hypothetical condition

hypothetical condition

A condition that does not currently exist in fact but has some probability of existing in the future.An appraisal may determine the value of property in its current condition, and then also determine a value based on a hypothetical condition,such as a state's plans to build a new highway exit at the property.

References in periodicals archive ?
In this anarchic hypothetical condition, there is nothing but the clashes of human desires and wills, or, as the philosopher described it, 'the war of all against all.
Finally, when a particular term has definitions in different standards documents--SVP, IVS, USPAP, Yellow Book--all the available definitions are included and labeled with parenthetical references to the source as shown below for the definition of hypothetical condition.
The Comment to Standards Rule 1-2(g) states that a hypothetical condition may be used in an assignment only if use of the hypothetical condition is clearly required for legal purposes, or purposes of reasonable analysis or comparison.
Why would such a hypothetical condition appeal to a rational Humanist mind?
4) As reported above, the overall response rate was greater in the hypothetical condition than in the actual payment condition.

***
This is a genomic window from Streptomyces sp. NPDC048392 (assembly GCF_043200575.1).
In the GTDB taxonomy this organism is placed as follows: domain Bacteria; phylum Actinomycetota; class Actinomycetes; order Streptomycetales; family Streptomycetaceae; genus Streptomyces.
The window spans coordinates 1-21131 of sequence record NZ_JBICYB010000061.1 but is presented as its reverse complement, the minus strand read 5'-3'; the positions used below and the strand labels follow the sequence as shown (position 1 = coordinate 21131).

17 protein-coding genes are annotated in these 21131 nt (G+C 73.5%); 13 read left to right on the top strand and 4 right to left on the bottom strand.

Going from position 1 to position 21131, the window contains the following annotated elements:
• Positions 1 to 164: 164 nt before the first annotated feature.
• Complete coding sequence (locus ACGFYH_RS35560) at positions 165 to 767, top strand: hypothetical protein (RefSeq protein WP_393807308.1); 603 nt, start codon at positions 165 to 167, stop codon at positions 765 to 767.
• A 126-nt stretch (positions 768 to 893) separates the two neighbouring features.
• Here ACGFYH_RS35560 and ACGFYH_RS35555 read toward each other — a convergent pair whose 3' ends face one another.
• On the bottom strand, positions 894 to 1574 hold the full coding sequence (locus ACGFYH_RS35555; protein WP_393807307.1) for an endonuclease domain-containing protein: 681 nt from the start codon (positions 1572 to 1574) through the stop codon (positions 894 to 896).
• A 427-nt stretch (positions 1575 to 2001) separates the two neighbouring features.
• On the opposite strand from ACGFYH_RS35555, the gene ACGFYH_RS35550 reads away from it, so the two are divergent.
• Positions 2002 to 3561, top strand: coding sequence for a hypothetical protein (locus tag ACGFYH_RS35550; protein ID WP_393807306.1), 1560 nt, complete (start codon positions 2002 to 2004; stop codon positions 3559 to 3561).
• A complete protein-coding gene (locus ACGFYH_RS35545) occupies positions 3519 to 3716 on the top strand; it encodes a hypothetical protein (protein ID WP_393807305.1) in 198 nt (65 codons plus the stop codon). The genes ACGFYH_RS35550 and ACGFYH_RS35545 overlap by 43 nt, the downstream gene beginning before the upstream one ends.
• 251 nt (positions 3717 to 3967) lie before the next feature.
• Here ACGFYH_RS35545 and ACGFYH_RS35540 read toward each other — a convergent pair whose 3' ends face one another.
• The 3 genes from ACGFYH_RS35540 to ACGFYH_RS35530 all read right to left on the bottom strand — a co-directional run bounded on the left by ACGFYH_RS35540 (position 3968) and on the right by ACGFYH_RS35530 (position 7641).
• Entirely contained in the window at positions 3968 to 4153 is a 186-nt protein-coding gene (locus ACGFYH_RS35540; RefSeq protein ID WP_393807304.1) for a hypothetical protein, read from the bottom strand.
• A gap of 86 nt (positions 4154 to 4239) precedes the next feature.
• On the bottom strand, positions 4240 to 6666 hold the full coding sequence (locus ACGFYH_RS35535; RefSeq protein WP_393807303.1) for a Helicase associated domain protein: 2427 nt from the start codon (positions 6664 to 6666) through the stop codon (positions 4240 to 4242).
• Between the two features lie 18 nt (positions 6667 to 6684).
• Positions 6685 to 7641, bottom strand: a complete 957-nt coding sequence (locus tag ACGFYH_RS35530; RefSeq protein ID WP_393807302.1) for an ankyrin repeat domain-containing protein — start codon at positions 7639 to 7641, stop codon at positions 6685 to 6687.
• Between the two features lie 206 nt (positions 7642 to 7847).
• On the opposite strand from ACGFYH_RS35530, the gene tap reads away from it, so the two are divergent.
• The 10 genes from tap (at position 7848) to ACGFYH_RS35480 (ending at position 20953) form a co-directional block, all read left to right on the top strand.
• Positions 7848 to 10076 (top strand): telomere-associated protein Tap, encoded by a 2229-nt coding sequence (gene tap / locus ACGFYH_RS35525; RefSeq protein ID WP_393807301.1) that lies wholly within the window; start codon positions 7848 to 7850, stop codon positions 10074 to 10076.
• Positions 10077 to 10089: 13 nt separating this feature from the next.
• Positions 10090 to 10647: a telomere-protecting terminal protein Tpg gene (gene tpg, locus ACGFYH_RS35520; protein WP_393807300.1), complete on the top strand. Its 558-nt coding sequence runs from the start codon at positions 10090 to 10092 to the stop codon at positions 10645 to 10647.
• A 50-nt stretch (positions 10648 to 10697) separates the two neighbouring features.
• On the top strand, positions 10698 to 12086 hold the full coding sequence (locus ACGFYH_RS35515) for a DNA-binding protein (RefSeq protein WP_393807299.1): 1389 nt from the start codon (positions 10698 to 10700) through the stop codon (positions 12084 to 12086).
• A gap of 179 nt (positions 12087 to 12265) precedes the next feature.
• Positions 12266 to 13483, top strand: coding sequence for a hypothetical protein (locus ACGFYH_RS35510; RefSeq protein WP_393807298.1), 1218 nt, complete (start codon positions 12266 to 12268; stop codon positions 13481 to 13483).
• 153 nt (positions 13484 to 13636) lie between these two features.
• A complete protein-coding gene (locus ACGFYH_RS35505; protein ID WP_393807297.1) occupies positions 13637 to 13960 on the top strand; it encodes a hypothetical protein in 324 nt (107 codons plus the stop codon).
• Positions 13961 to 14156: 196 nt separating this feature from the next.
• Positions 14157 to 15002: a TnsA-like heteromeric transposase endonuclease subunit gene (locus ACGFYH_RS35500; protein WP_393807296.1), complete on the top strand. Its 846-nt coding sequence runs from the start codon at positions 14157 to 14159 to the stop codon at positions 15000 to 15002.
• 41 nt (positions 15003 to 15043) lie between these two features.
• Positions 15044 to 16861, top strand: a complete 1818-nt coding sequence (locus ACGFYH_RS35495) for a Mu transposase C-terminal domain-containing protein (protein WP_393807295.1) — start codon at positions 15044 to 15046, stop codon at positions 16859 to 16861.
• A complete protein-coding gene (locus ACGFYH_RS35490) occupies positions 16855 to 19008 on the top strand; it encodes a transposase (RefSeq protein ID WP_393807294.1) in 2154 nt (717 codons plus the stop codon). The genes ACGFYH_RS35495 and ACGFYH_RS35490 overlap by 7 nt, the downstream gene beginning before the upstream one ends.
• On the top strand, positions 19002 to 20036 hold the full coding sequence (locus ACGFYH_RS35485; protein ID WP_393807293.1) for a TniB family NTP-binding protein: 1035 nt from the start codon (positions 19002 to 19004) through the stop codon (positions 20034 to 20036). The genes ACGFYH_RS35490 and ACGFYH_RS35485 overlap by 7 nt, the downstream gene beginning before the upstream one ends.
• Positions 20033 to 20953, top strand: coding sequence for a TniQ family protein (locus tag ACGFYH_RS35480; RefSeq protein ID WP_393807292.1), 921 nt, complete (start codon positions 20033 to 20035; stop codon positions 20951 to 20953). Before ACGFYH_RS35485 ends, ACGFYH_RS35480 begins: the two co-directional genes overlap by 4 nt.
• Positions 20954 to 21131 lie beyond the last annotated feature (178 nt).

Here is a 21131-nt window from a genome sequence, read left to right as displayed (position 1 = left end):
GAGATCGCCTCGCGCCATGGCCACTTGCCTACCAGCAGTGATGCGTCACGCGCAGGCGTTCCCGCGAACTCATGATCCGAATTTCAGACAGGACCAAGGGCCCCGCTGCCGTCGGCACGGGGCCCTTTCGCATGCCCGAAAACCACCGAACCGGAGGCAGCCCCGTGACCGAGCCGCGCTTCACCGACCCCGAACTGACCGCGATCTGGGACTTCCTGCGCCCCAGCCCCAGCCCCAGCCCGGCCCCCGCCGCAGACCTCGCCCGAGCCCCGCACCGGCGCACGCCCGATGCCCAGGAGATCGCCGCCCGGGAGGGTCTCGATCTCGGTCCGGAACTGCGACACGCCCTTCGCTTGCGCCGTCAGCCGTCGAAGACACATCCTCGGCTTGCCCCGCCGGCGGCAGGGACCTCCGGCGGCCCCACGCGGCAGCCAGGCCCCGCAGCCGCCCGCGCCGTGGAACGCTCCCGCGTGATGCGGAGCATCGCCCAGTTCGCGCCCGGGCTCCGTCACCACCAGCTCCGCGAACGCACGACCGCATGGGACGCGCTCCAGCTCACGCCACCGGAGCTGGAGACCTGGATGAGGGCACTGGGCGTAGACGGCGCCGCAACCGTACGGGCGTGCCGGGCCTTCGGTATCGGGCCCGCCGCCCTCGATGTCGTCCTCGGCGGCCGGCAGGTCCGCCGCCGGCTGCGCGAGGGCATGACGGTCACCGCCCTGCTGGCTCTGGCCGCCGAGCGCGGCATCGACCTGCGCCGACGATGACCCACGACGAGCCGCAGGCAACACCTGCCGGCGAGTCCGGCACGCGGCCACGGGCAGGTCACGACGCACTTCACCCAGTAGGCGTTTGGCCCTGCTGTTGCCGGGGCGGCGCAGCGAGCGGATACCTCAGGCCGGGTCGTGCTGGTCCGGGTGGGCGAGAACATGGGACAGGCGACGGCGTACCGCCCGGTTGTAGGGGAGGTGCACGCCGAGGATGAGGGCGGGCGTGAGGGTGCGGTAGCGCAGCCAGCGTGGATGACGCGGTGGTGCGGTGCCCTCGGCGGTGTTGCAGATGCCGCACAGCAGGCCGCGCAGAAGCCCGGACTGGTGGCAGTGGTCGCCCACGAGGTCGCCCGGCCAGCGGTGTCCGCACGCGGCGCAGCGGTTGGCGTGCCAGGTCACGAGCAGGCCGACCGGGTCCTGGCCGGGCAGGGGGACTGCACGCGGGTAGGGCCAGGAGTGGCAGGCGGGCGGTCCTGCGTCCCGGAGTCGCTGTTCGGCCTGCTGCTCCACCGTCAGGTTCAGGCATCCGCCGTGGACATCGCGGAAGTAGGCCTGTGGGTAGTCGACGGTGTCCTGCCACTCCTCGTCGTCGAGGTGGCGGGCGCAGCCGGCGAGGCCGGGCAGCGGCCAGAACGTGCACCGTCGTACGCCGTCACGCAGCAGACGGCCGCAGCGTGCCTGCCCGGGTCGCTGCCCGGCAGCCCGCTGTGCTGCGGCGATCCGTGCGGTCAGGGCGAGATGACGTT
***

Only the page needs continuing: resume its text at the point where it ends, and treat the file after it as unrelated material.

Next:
Some commentators have expressed the view that the phrasing amounts to a hypothetical condition and that the clause as a whole will apply only when the nonresident corporation is not a foreign affiliate.
Eliciting a patient's preference about a life-sustaining treatment or about the value of life under a hypothetical condition such as severe dementia) loses credibility when the investigator for physician) does not provide sufficient information to ensure an accurate understanding of whatever is being described.
The Comment to the definition of Hypothetical Condition in the 2014-2015 edition of USPAP states:
Revised definitions for client, extraordinary assumption and hypothetical condition, as well as the addition of exposure time to the definitions section.
When appraising a property known to have environmental issues as if "clean" or unimpaired, a hypothetical condition exists--specifically, a condition known not to be true but assumed to be true for the appraisal.
27) Both Rahn, and Dolman and Seymour describe a hypothetical condition (known to be untrue) or at least an extraordinary assumption (not known if it is true).
Sometimes an appraiser invalidates the "as is" premise by using a hypothetical condition or simply excluding an "as is" market value.